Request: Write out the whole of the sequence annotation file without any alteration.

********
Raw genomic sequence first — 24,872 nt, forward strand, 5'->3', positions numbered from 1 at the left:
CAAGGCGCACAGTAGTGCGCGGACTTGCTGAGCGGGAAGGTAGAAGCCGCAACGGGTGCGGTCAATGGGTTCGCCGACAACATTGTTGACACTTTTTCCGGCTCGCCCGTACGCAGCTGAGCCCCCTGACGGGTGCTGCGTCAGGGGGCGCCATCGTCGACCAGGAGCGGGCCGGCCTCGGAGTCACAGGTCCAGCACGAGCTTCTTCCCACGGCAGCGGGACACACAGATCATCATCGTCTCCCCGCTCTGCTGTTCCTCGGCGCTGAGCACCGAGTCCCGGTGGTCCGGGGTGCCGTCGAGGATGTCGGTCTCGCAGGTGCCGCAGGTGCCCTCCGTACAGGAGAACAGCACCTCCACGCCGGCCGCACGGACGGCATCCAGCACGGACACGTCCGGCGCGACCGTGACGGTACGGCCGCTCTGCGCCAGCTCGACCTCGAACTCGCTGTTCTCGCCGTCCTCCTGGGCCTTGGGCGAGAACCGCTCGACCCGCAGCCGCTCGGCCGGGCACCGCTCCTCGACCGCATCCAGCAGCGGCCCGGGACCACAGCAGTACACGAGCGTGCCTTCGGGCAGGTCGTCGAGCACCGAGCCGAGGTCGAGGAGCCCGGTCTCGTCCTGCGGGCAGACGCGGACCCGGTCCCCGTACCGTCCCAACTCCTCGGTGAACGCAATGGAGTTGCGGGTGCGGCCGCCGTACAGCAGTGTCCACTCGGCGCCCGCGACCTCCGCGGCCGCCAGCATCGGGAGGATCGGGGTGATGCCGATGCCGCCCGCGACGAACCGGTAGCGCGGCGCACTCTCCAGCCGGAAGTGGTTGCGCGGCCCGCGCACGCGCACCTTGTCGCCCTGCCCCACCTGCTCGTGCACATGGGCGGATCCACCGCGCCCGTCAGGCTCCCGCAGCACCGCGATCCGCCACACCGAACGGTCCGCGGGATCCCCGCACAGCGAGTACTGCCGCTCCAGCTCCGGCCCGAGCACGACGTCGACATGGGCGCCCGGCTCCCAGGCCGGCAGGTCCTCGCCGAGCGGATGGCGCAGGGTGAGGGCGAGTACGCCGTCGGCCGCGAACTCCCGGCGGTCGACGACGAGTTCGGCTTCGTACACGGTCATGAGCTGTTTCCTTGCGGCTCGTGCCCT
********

Raw genomic sequence first — 24,872 nt, forward strand, 5'->3', positions numbered from 1 at the left:
CAAGGCGCACAGTAGTGCGCGGACTTGCTGAGCGGGAAGGTAGAAGCCGCAACGGGTGCGGTCAATGGGTTCGCCGACAACATTGTTGACACTTTTTCCGGCTCGCCCGTACGCAGCTGAGCCCCCTGACGGGTGCTGCGTCAGGGGGCGCCATCGTCGACCAGGAGCGGGCCGGCCTCGGAGTCACAGGTCCAGCACGAGCTTCTTCCCACGGCAGCGGGACACACAGATCATCATCGTCTCCCCGCTCTGCTGTTCCTCGGCGCTGAGCACCGAGTCCCGGTGGTCCGGGGTGCCGTCGAGGATGTCGGTCTCGCAGGTGCCGCAGGTGCCCTCCGTACAGGAGAACAGCACCTCCACGCCGGCCGCACGGACGGCATCCAGCACGGACACGTCCGGCGCGACCGTGACGGTACGGCCGCTCTGCGCCAGCTCGACCTCGAACTCGCTGTTCTCGCCGTCCTCCTGGGCCTTGGGCGAGAACCGCTCGACCCGCAGCCGCTCGGCCGGGCACCGCTCCTCGACCGCATCCAGCAGCGGCCCGGGACCACAGCAGTACACGAGCGTGCCTTCGGGCAGGTCGTCGAGCACCGAGCCGAGGTCGAGGAGCCCGGTCTCGTCCTGCGGGCAGACGCGGACCCGGTCCCCGTACCGTCCCAACTCCTCGGTGAACGCAATGGAGTTGCGGGTGCGGCCGCCGTACAGCAGTGTCCACTCGGCGCCCGCGACCTCCGCGGCCGCCAGCATCGGGAGGATCGGGGTGATGCCGATGCCGCCCGCGACGAACCGGTAGCGCGGCGCACTCTCCAGCCGGAAGTGGTTGCGCGGCCCGCGCACGCGCACCTTGTCGCCCTGCCCCACCTGCTCGTGCACATGGGCGGATCCACCGCGCCCGTCAGGCTCCCGCAGCACCGCGATCCGCCACACCGAACGGTCCGCGGGATCCCCGCACAGCGAGTACTGCCGCTCCAGCTCCGGCCCGAGCACGACGTCGACATGGGCGCCCGGCTCCCAGGCCGGCAGGTCCTCGCCGAGCGGATGGCGCAGGGTGAGGGCGAGTACGCCGTCGGCCGCGAACTCCCGGCGGTCGACGACGAGTTCGGCTTCGTACACGGTCATGAGCTGTTTCCTTGCGGCTCGTGCCCT